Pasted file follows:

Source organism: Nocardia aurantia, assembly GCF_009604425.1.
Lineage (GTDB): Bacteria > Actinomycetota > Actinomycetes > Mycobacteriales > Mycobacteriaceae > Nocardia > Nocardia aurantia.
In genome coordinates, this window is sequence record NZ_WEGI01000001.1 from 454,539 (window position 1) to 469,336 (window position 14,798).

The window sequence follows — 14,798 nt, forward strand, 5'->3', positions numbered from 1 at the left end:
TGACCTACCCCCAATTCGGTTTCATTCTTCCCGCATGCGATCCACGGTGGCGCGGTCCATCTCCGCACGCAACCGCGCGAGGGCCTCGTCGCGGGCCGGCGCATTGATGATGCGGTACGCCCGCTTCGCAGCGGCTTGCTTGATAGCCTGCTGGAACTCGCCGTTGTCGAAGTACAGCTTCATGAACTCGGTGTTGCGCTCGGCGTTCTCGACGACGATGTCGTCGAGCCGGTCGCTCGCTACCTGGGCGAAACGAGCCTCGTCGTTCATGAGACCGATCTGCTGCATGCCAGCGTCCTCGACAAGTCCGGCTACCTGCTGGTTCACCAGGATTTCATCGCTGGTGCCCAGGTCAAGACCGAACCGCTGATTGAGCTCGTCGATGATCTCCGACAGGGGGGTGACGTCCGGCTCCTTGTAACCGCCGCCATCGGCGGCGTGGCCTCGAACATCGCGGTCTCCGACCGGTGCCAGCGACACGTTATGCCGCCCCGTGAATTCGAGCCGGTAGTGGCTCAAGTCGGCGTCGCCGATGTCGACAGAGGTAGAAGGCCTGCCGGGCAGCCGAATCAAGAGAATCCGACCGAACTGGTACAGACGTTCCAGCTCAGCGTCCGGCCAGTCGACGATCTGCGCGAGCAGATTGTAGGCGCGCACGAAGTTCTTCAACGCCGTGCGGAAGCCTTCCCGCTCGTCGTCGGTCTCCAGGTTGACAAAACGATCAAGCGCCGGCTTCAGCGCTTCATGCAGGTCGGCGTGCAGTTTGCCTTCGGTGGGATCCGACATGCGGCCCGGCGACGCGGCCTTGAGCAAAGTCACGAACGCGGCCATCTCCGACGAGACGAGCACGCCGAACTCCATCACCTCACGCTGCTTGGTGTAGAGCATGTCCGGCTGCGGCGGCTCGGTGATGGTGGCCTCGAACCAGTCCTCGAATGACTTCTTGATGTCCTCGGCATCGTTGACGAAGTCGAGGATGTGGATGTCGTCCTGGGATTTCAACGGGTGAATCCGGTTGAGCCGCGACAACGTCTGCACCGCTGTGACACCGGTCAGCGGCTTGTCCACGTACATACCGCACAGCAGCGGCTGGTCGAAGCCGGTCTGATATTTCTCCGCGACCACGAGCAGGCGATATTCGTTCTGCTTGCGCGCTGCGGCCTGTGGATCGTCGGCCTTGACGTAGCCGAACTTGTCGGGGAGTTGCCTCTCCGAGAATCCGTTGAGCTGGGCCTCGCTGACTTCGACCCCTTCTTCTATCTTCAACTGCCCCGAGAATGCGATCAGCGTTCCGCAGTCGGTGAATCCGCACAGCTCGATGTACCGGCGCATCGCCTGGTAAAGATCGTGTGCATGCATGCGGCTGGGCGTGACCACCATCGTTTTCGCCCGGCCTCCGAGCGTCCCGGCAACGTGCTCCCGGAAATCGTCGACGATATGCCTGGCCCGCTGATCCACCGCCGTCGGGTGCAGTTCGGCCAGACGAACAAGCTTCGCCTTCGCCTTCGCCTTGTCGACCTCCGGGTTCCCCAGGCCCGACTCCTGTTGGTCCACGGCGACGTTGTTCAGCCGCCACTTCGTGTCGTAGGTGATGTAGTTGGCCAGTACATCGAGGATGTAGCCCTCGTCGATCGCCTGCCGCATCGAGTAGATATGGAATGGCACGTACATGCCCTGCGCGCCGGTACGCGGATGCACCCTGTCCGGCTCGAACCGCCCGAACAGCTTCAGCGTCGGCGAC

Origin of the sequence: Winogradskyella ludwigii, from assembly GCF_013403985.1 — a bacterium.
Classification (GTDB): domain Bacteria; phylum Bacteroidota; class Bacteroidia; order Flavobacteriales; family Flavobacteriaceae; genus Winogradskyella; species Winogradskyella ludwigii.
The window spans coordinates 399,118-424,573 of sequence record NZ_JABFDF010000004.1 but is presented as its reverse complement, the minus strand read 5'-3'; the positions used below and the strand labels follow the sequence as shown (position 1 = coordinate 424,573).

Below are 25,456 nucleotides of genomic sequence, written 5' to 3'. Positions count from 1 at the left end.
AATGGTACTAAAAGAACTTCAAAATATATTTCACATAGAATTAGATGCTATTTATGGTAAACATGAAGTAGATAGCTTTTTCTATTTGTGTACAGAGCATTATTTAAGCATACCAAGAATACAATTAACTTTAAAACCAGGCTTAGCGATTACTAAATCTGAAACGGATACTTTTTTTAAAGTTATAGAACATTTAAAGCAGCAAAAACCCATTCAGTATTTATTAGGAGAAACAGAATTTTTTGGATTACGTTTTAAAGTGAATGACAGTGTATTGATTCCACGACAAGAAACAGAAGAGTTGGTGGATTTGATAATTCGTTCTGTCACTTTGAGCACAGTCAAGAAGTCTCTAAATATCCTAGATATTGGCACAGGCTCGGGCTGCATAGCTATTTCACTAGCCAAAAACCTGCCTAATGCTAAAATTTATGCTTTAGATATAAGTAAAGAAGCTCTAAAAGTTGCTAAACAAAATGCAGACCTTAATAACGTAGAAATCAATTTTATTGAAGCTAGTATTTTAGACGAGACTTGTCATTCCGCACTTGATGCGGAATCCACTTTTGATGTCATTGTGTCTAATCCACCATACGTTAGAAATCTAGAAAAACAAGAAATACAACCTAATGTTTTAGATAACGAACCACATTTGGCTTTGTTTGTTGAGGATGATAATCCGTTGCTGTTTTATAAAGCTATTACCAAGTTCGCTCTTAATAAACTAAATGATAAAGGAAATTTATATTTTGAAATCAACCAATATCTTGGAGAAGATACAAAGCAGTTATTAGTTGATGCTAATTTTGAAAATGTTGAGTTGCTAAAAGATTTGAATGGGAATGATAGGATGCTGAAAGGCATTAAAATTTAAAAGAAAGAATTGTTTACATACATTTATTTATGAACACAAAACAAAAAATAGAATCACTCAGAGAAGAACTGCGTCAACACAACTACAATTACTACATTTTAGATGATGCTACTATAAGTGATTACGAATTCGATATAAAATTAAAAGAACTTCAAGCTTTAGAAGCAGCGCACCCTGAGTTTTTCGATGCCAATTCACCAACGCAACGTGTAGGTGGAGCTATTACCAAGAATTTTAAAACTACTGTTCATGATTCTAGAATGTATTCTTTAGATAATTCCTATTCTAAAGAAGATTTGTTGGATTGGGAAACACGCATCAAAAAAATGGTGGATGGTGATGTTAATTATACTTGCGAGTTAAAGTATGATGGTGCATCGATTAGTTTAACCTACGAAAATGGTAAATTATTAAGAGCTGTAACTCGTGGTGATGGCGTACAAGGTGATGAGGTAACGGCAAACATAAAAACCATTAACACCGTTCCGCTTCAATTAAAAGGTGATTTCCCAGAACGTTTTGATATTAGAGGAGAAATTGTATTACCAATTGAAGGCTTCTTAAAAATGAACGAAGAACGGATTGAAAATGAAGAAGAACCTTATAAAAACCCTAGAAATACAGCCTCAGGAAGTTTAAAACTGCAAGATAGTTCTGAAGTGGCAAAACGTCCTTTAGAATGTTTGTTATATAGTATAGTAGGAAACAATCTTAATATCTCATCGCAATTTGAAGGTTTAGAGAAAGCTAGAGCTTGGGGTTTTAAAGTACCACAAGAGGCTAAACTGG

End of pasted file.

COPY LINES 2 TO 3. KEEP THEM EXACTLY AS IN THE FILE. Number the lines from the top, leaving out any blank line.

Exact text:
Lineage (GTDB): Bacteria > Actinomycetota > Actinomycetes > Mycobacteriales > Mycobacteriaceae > Nocardia > Nocardia aurantia.
In genome coordinates, this window is sequence record NZ_WEGI01000001.1 from 454,539 (window position 1) to 469,336 (window position 14,798).